The migrants’ partial inclusion, limited to the one field relevant to the individual migrant’s contribution (labour, arts, education etc.) reveals the same limitations as the other models. It might therefore be necessary to conceive and implement inclusion as a process that brings into question all aspects of the social, institutional and political systems. A dynamic and changeable process, al ways in progress. Inclusion cannot be consigned to prescriptive roles or rules or obligations. It does, on the contrary, require the constant reinvention and fine-tuning of organisations and social and institutional contexts, with the purpose of giving everyone a sense of belonging through a process of mutual recognition, where the individual reasons, relationships and lives are connected with a common development path.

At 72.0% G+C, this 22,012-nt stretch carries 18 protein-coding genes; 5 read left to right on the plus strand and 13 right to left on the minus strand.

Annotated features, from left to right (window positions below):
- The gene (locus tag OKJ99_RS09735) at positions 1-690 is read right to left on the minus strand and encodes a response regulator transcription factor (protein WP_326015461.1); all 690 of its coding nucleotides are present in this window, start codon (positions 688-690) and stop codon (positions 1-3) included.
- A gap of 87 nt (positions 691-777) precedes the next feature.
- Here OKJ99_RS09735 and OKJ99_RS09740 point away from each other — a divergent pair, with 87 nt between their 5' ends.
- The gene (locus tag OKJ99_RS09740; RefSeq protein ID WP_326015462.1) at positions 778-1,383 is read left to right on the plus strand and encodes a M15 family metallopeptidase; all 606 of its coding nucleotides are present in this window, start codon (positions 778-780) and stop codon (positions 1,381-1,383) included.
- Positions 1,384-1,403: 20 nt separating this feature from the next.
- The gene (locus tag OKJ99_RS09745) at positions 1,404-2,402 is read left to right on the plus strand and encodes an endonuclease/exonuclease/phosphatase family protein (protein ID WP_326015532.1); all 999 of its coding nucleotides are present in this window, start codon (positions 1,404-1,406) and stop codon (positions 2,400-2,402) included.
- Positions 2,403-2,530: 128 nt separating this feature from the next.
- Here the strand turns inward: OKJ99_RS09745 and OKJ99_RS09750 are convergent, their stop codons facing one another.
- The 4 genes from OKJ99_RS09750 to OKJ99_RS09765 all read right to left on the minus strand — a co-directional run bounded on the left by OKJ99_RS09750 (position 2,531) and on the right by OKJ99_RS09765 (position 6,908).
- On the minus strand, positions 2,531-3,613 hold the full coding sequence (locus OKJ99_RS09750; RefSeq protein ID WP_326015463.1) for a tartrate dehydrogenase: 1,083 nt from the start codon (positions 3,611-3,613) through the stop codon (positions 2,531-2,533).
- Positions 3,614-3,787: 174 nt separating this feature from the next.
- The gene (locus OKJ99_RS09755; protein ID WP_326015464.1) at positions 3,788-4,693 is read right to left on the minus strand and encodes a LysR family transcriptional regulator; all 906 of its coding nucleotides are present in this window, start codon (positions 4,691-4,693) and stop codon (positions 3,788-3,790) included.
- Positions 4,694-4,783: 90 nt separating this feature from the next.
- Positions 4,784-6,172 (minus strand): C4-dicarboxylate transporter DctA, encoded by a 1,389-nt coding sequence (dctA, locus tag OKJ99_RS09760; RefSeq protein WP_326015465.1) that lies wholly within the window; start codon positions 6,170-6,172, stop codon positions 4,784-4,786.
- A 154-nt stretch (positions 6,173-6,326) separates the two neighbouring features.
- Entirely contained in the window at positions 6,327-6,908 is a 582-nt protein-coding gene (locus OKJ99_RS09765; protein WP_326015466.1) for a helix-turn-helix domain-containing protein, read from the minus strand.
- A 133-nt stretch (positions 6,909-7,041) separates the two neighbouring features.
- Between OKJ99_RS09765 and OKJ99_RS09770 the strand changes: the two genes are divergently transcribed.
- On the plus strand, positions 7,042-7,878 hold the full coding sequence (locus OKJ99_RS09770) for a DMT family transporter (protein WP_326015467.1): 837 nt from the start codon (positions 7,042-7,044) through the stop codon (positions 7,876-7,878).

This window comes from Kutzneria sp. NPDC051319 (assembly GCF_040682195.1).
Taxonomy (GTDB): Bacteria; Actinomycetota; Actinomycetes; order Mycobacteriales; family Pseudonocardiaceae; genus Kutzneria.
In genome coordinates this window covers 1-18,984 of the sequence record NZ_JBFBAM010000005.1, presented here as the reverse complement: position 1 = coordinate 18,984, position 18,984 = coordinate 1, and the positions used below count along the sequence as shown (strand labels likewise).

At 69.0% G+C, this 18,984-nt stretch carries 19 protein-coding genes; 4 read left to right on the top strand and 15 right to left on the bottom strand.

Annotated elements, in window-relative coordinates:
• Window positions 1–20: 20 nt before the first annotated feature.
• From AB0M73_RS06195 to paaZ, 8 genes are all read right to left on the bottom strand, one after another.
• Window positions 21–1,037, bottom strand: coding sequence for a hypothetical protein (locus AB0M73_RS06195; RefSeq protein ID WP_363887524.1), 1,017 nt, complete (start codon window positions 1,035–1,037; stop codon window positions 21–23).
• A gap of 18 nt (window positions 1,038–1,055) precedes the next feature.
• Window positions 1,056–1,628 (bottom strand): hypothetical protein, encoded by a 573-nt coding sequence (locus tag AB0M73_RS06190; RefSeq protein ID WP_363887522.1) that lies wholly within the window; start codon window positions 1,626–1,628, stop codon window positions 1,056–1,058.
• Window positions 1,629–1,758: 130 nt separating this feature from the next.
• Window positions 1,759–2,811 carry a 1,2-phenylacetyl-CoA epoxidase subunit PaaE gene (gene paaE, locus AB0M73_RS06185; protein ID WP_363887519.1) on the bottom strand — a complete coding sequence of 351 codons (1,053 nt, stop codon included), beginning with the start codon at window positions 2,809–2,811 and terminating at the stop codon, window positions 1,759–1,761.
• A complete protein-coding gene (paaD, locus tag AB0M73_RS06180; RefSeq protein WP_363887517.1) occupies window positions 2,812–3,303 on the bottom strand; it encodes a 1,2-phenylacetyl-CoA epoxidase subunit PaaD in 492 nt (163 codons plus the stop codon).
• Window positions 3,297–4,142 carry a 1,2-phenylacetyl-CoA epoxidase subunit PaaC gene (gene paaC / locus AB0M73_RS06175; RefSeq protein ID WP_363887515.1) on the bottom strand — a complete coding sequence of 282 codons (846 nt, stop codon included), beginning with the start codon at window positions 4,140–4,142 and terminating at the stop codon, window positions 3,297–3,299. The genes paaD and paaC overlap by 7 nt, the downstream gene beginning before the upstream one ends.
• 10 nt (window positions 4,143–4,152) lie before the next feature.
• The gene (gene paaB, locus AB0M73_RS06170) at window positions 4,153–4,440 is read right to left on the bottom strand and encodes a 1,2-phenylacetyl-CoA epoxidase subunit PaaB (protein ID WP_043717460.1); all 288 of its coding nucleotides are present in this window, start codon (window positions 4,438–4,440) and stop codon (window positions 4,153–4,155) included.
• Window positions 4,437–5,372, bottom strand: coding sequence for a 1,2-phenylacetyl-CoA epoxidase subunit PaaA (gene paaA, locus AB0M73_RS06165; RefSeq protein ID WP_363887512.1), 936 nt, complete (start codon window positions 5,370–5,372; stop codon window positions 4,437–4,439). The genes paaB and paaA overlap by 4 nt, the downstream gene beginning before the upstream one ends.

Inclusion is the form taken by life in society when it is founded on the belief that each and every individual member has his or her intrinsic value and at the same time he or she belongs to the community. This is the reason why inclusion must not be limited to the world of school or work, but must encompass all aspects of life, including games, leisure, political representation, health and environment.

The question of inclusion, from the point of view of theatrical studies, refers to the issue of intercultural relations, which is quintessential to the theatre since its origin. Firstly, inclusion has always been a dramaturgical topic, and secondly, interculturalism underlies the theatrical dynamics, understood as co-construction of a theatrical work through the relationship between actor and spectator, who each have their own distinctive cultural heritage and experiences.
Interculturalism has remained, however, confined to the world of theatre, producing hardly any effect on social politics and practices in an inclusive perspective.